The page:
Party Line! Gianni Rodari’s Telephone Tales

Allow me to introduce you to the greatest Italian children’s book author of the twentieth century—Gianni Rodari, a journalist, life-long Communist, educator, and winner of the 1970 Hans Christian Andersen award.  His poems, short stories, and full-length fantasies influenced by linguistics, surrealism, and the desire for social justice, have been widely translated, but they are sadly little known in the English-speaking world.  So why wait?  Sample two of his  highly inventive “math lessons” from Anthony Shugaar’s glorious translation of Telephone Tales (1980) illustrated by Valerio Vidali and published in 2020 in honor of the centennial of the author’s birth by the extraordinary independent children’s book publisher, Enchanted Lion.

Inventing Numbers

“Shall we invent some numbers?”

“Yes, let’s.  I’ll go first.  Almost-one, almost-tw0, almost-three, almost-four, almost-five, almost-six.”

“That’s not enough.  Listen to this one: a mega million times a billion, a tricyclon of squintillions, a googleplexity of centillions, and an octillion.”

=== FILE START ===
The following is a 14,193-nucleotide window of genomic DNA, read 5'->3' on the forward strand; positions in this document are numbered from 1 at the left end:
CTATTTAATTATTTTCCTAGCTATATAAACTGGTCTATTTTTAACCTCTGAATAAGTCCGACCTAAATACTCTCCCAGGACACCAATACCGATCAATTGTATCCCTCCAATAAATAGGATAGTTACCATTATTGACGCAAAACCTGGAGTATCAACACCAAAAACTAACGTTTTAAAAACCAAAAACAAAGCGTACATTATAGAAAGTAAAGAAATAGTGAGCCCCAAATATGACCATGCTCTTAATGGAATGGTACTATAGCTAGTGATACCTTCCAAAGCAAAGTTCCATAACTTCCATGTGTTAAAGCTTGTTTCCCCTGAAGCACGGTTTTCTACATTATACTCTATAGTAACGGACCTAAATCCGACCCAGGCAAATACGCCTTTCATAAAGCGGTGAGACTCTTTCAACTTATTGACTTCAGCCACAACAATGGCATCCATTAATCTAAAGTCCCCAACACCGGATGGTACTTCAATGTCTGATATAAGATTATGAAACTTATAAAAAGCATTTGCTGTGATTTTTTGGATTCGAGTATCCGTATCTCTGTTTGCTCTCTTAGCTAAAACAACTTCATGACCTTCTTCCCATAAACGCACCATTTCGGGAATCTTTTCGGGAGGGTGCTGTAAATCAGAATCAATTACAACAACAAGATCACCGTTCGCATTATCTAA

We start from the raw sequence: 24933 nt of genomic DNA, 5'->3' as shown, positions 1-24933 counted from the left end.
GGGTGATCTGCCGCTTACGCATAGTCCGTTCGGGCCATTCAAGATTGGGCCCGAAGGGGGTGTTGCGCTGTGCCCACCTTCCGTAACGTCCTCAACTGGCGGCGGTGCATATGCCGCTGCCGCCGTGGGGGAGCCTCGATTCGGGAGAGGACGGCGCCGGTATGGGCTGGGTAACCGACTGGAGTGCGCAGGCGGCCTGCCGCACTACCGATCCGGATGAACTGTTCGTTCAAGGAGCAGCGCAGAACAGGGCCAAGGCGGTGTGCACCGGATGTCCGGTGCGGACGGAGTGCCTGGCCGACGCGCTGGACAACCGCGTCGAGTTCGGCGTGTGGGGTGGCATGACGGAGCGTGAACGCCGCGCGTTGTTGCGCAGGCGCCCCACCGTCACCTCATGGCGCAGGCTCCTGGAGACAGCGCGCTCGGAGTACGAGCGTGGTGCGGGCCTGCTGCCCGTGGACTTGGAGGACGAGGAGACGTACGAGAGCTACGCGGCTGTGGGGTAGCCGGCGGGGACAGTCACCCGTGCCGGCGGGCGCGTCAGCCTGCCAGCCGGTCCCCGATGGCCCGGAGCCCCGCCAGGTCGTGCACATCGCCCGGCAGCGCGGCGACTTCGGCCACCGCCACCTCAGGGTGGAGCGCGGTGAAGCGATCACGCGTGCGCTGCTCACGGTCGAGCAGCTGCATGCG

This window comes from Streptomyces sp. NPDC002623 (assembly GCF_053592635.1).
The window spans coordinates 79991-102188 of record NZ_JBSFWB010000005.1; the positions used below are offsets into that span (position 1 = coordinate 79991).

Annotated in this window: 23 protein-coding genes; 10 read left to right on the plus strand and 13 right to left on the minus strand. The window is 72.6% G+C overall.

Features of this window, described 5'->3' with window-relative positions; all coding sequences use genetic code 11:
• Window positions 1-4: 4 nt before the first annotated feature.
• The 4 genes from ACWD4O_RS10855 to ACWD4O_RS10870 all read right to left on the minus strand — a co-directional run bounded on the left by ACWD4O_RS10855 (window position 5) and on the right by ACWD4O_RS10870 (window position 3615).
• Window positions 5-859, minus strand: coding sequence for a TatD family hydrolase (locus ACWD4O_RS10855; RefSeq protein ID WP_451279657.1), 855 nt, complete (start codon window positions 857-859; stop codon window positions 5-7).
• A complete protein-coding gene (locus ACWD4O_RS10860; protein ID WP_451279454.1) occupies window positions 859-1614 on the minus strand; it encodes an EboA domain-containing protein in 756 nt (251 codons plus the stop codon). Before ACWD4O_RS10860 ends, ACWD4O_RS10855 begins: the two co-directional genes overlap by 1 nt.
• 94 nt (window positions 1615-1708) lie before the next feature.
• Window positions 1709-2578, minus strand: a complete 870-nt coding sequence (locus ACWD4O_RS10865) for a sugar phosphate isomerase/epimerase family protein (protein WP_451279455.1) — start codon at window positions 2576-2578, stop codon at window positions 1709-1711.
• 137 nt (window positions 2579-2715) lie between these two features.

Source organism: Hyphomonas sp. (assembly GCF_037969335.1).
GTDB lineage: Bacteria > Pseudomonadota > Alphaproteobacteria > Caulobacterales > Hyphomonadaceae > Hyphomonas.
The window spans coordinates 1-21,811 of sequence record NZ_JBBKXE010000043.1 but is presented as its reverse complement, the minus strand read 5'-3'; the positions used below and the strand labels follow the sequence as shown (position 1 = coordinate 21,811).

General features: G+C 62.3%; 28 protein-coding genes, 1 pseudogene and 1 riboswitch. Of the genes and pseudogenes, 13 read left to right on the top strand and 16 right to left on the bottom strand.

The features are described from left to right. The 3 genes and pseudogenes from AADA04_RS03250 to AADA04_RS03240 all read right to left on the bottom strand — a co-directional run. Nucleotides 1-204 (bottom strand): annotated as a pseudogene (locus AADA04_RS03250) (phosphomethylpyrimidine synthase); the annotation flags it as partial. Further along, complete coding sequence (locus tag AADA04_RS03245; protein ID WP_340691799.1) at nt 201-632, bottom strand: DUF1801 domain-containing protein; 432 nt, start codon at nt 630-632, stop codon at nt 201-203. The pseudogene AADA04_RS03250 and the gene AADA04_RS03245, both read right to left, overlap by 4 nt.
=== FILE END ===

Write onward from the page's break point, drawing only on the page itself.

“All right then.  I’ll invent a multiplication table: three times one, a barrel of fun; three times two, Kalamazoo; three times three, coffee and tea; three times four, dinosaur, three times five, backward dive; three times six, stacks of bricks, three times seven, manna from heaven; three times eight, Alexander the Great; three times nine, Frankenstein; three times ten, and back again.”

“How much does this pasta cost?”

“Two slaps on the wrist.”

“How far is it from here to Milan?”

“A thousand new miles, one used miles, and seven lemon gumdrops.”

“How much does a teardrop weigh?”

“Depends.  A willful child’s teardrop weights less than the wind, but that of a starving child weighs more than the world”

“How long is this story?”

“Too long.”